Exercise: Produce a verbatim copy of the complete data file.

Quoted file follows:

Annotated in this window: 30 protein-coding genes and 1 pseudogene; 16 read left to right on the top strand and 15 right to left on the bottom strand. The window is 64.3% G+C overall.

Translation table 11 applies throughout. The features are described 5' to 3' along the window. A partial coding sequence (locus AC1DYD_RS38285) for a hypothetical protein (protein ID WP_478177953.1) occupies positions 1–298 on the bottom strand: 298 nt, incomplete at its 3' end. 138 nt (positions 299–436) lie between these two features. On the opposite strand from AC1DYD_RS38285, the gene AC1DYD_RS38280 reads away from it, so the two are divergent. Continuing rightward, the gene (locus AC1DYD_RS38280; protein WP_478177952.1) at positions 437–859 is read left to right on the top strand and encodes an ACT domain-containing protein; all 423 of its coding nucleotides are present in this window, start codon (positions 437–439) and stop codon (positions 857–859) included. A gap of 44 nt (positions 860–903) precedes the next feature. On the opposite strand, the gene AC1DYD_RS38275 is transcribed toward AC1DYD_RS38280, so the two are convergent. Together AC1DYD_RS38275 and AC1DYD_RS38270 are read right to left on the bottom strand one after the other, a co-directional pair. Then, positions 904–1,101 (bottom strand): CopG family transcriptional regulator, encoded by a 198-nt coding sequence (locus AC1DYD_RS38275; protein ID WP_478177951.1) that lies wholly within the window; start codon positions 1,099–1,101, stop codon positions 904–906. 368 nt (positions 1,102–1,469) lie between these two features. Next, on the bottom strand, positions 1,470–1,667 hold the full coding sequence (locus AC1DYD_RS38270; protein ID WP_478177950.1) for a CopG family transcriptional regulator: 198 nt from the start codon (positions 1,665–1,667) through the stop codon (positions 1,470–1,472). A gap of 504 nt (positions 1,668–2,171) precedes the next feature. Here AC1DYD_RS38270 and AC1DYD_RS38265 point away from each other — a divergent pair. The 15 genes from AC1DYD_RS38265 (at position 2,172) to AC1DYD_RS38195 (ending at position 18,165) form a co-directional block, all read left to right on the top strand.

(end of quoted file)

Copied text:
Annotated in this window: 30 protein-coding genes and 1 pseudogene; 16 read left to right on the top strand and 15 right to left on the bottom strand. The window is 64.3% G+C overall.

Translation table 11 applies throughout. The features are described 5' to 3' along the window. A partial coding sequence (locus AC1DYD_RS38285) for a hypothetical protein (protein ID WP_478177953.1) occupies positions 1–298 on the bottom strand: 298 nt, incomplete at its 3' end. 138 nt (positions 299–436) lie between these two features. On the opposite strand from AC1DYD_RS38285, the gene AC1DYD_RS38280 reads away from it, so the two are divergent. Continuing rightward, the gene (locus AC1DYD_RS38280; protein WP_478177952.1) at positions 437–859 is read left to right on the top strand and encodes an ACT domain-containing protein; all 423 of its coding nucleotides are present in this window, start codon (positions 437–439) and stop codon (positions 857–859) included. A gap of 44 nt (positions 860–903) precedes the next feature. On the opposite strand, the gene AC1DYD_RS38275 is transcribed toward AC1DYD_RS38280, so the two are convergent. Together AC1DYD_RS38275 and AC1DYD_RS38270 are read right to left on the bottom strand one after the other, a co-directional pair. Then, positions 904–1,101 (bottom strand): CopG family transcriptional regulator, encoded by a 198-nt coding sequence (locus AC1DYD_RS38275; protein ID WP_478177951.1) that lies wholly within the window; start codon positions 1,099–1,101, stop codon positions 904–906. 368 nt (positions 1,102–1,469) lie between these two features. Next, on the bottom strand, positions 1,470–1,667 hold the full coding sequence (locus AC1DYD_RS38270; protein ID WP_478177950.1) for a CopG family transcriptional regulator: 198 nt from the start codon (positions 1,665–1,667) through the stop codon (positions 1,470–1,472). A gap of 504 nt (positions 1,668–2,171) precedes the next feature. Here AC1DYD_RS38270 and AC1DYD_RS38265 point away from each other — a divergent pair. The 15 genes from AC1DYD_RS38265 (at position 2,172) to AC1DYD_RS38195 (ending at position 18,165) form a co-directional block, all read left to right on the top strand.